Poll: 1 in 5 US adults report trouble affording prescription drugs

Poll: 1 in 5 US adults report trouble affording prescription drugs
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About 1 in 5 U.S. adults say that they or someone in their household has been unable to afford drugs that were prescribed to them in the past 12 months, according to a new poll from Gallup and West Health. 

The survey found that 22.9 percent of U.S. adults said there had been a time in the past year when their household was unable to pay for drugs they were prescribed, up from 18.9 percent in January. 

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The poll illustrates the struggles many Americans have paying for medication at a time when lowering drug prices is an intense subject of debate in Washington. 

President TrumpDonald John TrumpCuomo grilled by brother about running for president: 'No. no' Maxine Waters unleashes over Trump COVID-19 response: 'Stop congratulating yourself! You're a failure' Meadows resigns from Congress, heads to White House MORE has railed against high drug prices and has proposed some steps, including linking certain Medicare drug prices to lower ones paid in other countries, but he has not taken any major action that has gone into effect yet.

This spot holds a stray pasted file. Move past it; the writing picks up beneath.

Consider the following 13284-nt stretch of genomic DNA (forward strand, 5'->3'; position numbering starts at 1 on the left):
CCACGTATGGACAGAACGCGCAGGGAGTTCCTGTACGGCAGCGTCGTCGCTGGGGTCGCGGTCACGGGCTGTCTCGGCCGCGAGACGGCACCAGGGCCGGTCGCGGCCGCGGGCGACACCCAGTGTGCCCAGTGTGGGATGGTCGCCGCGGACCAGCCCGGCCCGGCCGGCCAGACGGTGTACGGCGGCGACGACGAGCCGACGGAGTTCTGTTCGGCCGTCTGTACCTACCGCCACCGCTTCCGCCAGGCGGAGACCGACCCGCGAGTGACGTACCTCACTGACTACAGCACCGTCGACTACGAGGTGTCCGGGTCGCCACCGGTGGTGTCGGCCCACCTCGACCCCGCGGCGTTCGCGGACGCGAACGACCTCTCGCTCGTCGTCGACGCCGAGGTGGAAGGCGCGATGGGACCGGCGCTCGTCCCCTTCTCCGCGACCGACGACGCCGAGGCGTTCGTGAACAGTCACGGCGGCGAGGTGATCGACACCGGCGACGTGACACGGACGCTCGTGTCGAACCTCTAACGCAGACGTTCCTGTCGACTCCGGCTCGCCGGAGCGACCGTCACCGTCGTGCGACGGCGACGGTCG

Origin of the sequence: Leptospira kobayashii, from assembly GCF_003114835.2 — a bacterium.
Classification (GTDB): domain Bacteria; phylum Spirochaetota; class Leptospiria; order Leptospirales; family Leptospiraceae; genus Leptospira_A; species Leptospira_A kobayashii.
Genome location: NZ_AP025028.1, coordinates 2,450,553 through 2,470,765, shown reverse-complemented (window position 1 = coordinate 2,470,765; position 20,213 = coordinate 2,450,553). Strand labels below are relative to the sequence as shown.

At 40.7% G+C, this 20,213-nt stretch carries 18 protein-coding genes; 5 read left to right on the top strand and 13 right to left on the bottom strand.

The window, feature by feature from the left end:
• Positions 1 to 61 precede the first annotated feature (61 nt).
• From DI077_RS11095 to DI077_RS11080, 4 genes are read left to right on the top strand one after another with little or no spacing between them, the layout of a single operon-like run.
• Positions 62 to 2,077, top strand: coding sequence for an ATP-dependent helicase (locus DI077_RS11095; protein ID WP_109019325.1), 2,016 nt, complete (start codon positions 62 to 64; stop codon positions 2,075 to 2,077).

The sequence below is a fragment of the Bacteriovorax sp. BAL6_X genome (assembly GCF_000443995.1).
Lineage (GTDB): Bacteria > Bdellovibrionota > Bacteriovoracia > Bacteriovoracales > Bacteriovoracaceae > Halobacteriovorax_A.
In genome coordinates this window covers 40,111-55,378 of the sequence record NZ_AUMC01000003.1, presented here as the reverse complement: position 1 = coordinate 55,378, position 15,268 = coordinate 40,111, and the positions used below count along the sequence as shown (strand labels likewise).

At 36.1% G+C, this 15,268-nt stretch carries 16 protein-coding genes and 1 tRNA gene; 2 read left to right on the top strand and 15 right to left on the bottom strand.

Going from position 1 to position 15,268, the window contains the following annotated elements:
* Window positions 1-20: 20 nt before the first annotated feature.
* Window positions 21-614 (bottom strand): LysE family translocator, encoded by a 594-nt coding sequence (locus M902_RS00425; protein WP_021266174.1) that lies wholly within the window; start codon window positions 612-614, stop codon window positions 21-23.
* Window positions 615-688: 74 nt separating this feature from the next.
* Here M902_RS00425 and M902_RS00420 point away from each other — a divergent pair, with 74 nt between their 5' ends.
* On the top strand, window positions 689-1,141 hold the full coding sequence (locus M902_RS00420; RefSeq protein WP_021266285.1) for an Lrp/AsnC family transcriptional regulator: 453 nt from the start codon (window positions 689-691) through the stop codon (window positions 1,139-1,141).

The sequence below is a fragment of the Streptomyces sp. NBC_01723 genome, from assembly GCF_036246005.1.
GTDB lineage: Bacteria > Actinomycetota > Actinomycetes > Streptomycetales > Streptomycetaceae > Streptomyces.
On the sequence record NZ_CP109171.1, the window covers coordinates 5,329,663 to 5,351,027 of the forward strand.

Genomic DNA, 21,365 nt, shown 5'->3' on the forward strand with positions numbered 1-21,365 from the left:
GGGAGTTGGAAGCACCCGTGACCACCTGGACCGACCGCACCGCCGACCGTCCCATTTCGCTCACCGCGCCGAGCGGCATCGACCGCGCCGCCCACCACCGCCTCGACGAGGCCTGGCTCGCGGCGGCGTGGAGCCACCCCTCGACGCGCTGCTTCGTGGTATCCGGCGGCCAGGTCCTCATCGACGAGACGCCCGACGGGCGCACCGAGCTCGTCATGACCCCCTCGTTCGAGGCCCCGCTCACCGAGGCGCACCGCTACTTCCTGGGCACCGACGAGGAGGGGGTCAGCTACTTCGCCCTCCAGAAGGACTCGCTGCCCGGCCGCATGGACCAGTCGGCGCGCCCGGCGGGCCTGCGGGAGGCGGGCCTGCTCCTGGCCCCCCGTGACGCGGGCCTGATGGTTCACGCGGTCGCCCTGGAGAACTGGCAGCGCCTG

The Gallup survey finds the public is mostly negative on Trump’s performance on the issue so far, with 66 percent of adults saying he has done “not very much” or “none at all” to fight high drug prices. Twenty percent said he had done a “fair amount” and 7 percent said “a great deal.”

Speaker Nancy PelosiNancy PelosiMeadows resigns from Congress, heads to White House Pelosi floats undoing SALT deduction cap in next coronavirus bill Overnight Health Care: More states order residents to stay at home | Trump looks to sell public on coronavirus response | Judges block Ohio, Texas abortion bans | Dems eye infrastructure in next relief bill MORE (D-Calif.) is pushing a sweeping bill to allow the secretary of Health and Human Services to negotiate lower prices on up to 250 drugs per year. Republicans oppose that measure, warning it would hinder the development of new treatments, but some are supporting smaller measures like a bill in the Senate from Sens. Chuck GrassleyCharles (Chuck) Ernest GrassleyDemocrats eye additional relief checks for coronavirus Coronavirus pushes GOP's Biden-Burisma probe to back burner Lobbying blitz yields wins for airlines, corporations, banks, unions MORE (R-Iowa) and Ron WydenRonald (Ron) Lee WydenHillicon Valley: FCC chief proposes 0M telehealth program | Twitter takes down posts promoting anti-malaria drugs for coronavirus| Whole Foods workers plan Tuesday strike Trump says election proposals in coronavirus stimulus bill would hurt Republican chances States should plan now for November voting options MORE (D-Ore.). 

Drug companies say that the problem is insurers and pharmacy benefit managers who are not passing discounts they receive on to consumers.